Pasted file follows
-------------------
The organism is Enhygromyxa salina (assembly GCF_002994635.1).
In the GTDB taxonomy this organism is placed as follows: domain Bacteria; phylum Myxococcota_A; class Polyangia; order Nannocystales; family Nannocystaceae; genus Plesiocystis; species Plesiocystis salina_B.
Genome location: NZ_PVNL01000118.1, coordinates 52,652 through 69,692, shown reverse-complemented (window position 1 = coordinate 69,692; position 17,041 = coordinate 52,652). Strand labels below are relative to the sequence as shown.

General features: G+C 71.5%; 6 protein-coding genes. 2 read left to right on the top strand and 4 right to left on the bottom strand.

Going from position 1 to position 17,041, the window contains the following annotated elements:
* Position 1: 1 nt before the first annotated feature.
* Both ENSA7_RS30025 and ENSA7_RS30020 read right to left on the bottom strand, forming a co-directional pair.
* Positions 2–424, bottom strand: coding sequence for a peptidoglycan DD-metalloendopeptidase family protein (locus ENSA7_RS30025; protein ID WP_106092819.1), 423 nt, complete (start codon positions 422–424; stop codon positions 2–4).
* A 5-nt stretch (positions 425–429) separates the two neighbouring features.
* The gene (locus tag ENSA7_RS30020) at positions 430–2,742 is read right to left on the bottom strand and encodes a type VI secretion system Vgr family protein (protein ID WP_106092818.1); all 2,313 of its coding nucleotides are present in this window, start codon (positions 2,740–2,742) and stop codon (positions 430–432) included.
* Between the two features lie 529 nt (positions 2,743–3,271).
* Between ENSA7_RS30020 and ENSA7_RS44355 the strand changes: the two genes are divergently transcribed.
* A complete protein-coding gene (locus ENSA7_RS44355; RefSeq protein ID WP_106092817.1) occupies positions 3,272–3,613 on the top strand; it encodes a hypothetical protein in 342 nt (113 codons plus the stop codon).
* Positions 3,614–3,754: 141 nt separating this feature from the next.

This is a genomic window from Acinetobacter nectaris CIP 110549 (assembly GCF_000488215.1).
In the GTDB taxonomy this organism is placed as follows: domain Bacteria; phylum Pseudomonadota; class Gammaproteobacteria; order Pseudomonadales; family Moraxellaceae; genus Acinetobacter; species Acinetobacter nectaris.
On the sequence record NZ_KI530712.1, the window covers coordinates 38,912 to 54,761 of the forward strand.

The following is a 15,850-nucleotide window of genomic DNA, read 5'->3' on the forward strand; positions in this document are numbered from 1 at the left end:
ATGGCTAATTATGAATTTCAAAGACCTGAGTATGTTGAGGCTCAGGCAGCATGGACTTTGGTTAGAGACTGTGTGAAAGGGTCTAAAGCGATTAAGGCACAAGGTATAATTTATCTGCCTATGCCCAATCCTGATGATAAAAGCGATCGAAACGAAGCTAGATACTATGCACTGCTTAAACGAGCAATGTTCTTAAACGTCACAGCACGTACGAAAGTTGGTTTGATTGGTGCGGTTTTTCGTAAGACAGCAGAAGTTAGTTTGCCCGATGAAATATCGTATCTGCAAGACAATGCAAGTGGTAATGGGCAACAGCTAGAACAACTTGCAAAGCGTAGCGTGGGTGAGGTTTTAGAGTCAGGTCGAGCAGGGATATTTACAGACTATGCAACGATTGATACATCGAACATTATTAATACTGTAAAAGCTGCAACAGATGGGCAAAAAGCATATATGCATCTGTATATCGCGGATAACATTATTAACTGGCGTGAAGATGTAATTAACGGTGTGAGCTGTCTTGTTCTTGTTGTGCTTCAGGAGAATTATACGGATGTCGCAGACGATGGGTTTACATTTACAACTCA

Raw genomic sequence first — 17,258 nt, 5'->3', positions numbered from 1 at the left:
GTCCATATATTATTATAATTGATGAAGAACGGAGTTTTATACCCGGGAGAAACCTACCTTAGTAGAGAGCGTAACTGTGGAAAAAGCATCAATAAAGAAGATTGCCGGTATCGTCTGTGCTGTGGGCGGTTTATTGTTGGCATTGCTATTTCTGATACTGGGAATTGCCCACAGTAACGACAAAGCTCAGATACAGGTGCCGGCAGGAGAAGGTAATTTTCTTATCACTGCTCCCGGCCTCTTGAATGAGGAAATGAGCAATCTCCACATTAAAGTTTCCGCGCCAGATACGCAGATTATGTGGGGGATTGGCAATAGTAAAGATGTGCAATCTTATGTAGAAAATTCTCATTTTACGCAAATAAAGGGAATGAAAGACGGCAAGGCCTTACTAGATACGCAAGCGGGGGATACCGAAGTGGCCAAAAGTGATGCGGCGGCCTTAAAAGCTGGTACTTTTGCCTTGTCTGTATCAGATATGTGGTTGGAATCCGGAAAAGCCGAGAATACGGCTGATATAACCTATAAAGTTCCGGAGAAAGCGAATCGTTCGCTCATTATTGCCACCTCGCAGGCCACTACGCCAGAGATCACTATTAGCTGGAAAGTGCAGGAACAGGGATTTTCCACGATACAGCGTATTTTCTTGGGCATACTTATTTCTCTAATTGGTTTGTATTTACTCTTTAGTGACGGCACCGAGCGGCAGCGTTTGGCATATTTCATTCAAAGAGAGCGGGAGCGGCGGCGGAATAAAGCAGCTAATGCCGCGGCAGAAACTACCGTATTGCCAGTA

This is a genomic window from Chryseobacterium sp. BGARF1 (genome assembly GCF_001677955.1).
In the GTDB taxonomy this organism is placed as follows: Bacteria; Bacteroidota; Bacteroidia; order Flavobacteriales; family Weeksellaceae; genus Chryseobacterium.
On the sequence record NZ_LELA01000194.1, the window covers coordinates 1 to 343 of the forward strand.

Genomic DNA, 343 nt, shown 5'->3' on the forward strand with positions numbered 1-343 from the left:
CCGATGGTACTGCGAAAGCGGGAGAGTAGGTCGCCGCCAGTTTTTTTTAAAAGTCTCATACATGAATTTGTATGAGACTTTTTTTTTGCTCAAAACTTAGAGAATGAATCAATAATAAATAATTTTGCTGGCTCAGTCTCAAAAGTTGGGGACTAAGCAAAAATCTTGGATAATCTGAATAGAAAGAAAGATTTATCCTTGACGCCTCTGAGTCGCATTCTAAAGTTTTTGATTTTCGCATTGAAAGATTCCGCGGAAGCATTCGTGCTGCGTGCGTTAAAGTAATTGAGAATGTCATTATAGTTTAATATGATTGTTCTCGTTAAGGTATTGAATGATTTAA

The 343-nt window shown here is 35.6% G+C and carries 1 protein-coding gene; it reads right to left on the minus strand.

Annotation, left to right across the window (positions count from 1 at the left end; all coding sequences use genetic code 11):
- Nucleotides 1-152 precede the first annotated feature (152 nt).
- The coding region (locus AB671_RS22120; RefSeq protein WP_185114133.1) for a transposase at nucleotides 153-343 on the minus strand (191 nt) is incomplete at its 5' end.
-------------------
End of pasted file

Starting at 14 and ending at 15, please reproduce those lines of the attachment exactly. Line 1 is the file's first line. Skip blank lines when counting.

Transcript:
* Positions 3,614–3,754: 141 nt separating this feature from the next.

This is a genomic window from Acinetobacter nectaris CIP 110549 (assembly GCF_000488215.1).